COIMBATORE: 28-year-old K Krithiga was determined to have a natural delivery. While her family waited in hope till the last minute for Krithiga to change her mind, her death after delivering a healthy baby girl has left her loved ones shattered, the 28-year-old’s father Rajendaran said. A teacher, Krithiga wanted her baby to be delivered naturally without medical assistance. She was assisted by her husband J Karthikeyan and friends Praveen and wife Lavanya, who relied on YouTube videos to help her. This insistence proved costly.
The death stands as an anomaly in Tamil Nadu, where the rate of institutional delivery is almost 100 per cent. What comes as another shock is that the people assembled to help Krithiga with her delivery had no knowledge, let alone experience, about it. So, when matters took an awry turn, the attendants were streaming YouTube for assistance even as Krithiga bled to death.
Krithiga’s is not an isolated case. There are numerous incidents of mothers opting for natural delivery in Coimbatore. However, successful and incident-free deliveries mean that health officials come to know about the case only later. In recent times, people have been opting for natural deliveries owing to sustained campaigning by certain activists, who urge people to return to the old modes of living. While people fall for the tagline of ‘our ancestors were not fools’, little do they realise the pitfalls.
“In earlier times, childbirth at homes were norm as there was no access to healthcare. It was the time when Maternal Mortality Rate (MMR) and Infant Mortality Rate (IMR) were high. It is with the aim to curbing both MMR and IMR that Tamil Nadu Public Health Act stresses institutional delivery. Over the years, the State has brought down home childbirth, with institutional deliveries being pegged at 99.4 per cent,” said Darez Ahamed, commissioner of Reproductive and Child Health.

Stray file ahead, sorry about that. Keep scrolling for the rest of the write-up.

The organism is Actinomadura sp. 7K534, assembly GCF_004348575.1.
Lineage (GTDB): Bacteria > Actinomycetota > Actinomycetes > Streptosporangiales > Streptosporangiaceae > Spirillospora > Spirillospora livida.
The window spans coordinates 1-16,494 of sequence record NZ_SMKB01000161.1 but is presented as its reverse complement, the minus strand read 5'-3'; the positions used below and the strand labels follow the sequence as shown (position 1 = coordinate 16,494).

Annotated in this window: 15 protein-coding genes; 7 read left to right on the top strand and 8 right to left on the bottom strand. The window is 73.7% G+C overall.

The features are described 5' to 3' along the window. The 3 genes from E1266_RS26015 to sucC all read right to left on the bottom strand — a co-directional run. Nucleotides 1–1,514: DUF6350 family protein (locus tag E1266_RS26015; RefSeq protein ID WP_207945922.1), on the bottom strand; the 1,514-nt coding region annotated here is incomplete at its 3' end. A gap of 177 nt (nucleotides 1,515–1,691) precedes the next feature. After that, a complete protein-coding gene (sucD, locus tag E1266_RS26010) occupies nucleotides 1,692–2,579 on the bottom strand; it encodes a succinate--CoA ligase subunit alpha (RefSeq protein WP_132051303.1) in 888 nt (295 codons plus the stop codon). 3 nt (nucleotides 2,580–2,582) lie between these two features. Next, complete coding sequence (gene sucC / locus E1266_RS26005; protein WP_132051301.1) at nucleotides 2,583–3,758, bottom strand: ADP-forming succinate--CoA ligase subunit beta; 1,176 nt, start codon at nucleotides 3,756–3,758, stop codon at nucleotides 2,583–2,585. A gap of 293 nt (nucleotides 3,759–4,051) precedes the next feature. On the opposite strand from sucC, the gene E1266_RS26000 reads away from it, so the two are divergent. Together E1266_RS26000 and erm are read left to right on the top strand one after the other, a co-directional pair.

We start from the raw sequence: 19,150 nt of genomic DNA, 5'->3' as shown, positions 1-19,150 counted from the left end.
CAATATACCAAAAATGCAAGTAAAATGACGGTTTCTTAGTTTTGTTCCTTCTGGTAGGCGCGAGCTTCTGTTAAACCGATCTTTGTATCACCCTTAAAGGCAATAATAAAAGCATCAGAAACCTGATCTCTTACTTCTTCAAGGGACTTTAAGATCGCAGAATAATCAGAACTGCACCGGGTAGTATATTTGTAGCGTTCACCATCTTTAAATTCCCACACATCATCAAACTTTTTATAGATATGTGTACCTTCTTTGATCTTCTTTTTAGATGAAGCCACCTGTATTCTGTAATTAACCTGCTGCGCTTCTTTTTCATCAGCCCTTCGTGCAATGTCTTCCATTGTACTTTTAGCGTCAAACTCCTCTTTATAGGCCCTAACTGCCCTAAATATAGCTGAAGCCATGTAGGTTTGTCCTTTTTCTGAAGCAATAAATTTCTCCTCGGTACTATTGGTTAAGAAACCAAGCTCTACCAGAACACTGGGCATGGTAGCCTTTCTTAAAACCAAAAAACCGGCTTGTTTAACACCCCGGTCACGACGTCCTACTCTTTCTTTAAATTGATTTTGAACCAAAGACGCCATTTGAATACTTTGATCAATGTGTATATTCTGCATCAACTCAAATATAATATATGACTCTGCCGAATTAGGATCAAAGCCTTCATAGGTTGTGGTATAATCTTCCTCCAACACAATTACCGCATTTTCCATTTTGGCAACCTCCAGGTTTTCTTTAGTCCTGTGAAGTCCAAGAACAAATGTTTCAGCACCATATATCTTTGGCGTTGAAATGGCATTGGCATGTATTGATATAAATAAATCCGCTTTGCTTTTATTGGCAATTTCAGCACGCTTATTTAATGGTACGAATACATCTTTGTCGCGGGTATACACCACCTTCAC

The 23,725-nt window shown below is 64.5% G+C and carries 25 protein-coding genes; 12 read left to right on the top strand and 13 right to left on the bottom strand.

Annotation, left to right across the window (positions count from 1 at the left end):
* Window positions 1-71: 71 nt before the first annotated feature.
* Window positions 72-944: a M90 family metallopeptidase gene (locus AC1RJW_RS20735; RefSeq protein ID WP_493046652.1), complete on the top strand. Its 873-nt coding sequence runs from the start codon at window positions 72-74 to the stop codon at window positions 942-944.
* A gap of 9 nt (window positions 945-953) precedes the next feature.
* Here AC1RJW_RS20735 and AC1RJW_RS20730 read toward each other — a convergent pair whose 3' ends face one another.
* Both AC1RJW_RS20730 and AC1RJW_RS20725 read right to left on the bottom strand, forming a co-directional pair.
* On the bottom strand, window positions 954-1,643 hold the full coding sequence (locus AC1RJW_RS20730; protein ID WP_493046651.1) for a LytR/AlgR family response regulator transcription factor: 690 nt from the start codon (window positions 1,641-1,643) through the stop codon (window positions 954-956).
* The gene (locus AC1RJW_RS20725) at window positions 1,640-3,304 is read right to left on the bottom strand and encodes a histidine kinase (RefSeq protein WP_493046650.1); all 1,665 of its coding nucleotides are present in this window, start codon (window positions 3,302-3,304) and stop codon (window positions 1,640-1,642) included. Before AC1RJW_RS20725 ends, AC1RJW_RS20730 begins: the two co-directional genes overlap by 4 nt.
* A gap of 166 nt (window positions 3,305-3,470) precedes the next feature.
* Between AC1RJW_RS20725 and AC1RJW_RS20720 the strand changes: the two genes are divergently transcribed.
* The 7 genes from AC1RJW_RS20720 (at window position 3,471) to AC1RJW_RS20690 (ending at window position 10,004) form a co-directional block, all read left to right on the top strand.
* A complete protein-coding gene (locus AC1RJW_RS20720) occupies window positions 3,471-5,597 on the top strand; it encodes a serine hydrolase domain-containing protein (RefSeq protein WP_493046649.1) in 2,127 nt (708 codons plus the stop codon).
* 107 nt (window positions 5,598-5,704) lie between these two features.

However, the campaigners for natural way are proving to be a stumbling block to the State’s medical progress. “Across the nation, people are advocating to go natural in violation of Public Health Act. If any untoward incident happens, the campaigners can be charged under the TN Public Health Act and other provisions,” he added.
Social media campaigns and do-it-yourself models are a threat to the public health model. “There have been instances when patients asked for specific medicine after searching on the internet. They search on Google and want medicines favoured on certain sites. How could information on the Google be always correct,” asks AK Ravikumar, Indian Medical Association, National Coordinator at National Head Quarters. Enumerating the risks involved in home childbirth, he said that a delay in reviving the baby could affect its mental health. “Even after a successful delivery, a few babies do not cry. Such babies have to be revived within five minutes,” he said.
A belief that shattered the life
Karthikeyan’s paternal uncle Thagavel died around 10 months ago. Thagavel was reportedly following naturopathy. As Karthikeyan and Krithiga were also following naturopathy, according to police, they believed Thagavel would be reborn if they chose the natural way. Krithiga’s first child was hospital-born. The Nallur police in Tirupur district slapped Krithiga’s husband Karthikeyan, his friend Praveen and Lavanya with charges of causing death due to negligence and arrested Karthikeyan on Friday.